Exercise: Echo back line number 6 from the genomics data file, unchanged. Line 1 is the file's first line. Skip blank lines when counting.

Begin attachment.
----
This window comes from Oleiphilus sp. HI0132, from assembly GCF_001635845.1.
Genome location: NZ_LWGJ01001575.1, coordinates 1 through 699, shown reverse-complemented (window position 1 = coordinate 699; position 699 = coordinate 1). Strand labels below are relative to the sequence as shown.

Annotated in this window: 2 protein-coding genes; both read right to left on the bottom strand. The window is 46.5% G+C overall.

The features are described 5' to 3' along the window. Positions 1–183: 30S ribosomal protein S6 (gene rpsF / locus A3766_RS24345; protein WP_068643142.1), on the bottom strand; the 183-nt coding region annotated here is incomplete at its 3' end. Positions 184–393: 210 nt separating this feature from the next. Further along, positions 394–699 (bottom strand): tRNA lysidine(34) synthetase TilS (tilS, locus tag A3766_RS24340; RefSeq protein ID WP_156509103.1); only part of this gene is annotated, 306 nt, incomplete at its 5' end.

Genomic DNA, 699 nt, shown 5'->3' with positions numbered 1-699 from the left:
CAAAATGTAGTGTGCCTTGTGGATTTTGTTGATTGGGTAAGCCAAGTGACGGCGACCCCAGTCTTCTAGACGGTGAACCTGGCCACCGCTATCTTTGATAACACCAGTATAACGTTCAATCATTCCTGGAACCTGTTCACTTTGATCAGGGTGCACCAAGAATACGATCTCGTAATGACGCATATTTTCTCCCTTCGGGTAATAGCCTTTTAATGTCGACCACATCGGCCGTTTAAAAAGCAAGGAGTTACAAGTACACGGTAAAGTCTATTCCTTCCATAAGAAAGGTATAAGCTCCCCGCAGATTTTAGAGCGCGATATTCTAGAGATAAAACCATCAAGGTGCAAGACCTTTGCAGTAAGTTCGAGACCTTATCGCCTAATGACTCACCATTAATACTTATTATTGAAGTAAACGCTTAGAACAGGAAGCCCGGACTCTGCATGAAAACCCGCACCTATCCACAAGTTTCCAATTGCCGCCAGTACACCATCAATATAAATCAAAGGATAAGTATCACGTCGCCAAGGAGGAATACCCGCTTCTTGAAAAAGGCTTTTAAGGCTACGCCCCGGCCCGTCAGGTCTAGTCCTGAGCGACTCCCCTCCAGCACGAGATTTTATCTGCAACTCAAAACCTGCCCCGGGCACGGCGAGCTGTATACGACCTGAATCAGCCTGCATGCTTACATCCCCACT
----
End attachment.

CAAAATGTAGTGTGCCTTGTGGATTTTGTTGATTGGGTAAGCCAAGTGACGGCGACCCCAGTCTTCTAGACGGTGAACCTGGCCACCGCTATCTTTGATAACACCAGTATAACGTTCAATCATTCCTGGAACCTGTTCACTTTGATCAGGGTGCACCAAGAATACGATCTCGTAATGACGCATATTTTCTCCCTTCGGGTAATAGCCTTTTAATGTCGACCACATCGGCCGTTTAAAAAGCAAGGAGTTACAAGTACACGGTAAAGTCTATTCCTTCCATAAGAAAGGTATAAGCTCCCCGCAGATTTTAGAGCGCGATATTCTAGAGATAAAACCATCAAGGTGCAAGACCTTTGCAGTAAGTTCGAGACCTTATCGCCTAATGACTCACCATTAATACTTATTATTGAAGTAAACGCTTAGAACAGGAAGCCCGGACTCTGCATGAAAACCCGCACCTATCCACAAGTTTCCAATTGCCGCCAGTACACCATCAATATAAATCAAAGGATAAGTATCACGTCGCCAAGGAGGAATACCCGCTTCTTGAAAAAGGCTTTTAAGGCTACGCCCCGGCCCGTCAGGTCTAGTCCTGAGCGACTCCCCTCCAGCACGAGATTTTATCTGCAACTCAAAACCTGCCCCGGGCACGGCGAGCTGTATACGACCTGAATCAGCCTGCATGCTTACATCCCCACT